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Psychol Sci. 2014 Feb;25(2):476-84. doi: 10.1177/0956797613510724. Epub 2013 Dec 30.

Genetic factors that increase male facial masculinity decrease facial attractiveness of female relatives.

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1School of Psychology, University of Queensland.


For women, choosing a facially masculine man as a mate is thought to confer genetic benefits to offspring. Crucial assumptions of this hypothesis have not been adequately tested. It has been assumed that variation in facial masculinity is due to genetic variation and that genetic factors that increase male facial masculinity do not increase facial masculinity in female relatives. We objectively quantified the facial masculinity in photos of identical (n = 411) and nonidentical (n = 782) twins and their siblings (n = 106). Using biometrical modeling, we found that much of the variation in male and female facial masculinity is genetic. However, we also found that masculinity of male faces is unrelated to their attractiveness and that facially masculine men tend to have facially masculine, less-attractive sisters. These findings challenge the idea that facially masculine men provide net genetic benefits to offspring and call into question this popular theoretical framework.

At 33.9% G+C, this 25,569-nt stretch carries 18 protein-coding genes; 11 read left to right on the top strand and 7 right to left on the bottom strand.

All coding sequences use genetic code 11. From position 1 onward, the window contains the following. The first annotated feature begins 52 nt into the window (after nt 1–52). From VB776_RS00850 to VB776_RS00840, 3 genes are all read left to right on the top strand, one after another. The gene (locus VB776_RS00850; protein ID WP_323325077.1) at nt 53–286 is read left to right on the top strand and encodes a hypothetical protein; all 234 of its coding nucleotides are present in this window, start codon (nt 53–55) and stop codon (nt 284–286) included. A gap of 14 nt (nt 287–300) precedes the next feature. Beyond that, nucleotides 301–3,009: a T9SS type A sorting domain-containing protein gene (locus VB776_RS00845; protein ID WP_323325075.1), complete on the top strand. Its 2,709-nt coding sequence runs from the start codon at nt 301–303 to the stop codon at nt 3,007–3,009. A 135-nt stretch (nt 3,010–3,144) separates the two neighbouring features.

evolution; good genes; immunocompetence-handicap principle; intralocus sexual conflict; pathogen; sexual dimorphism; sexually antagonistic selection

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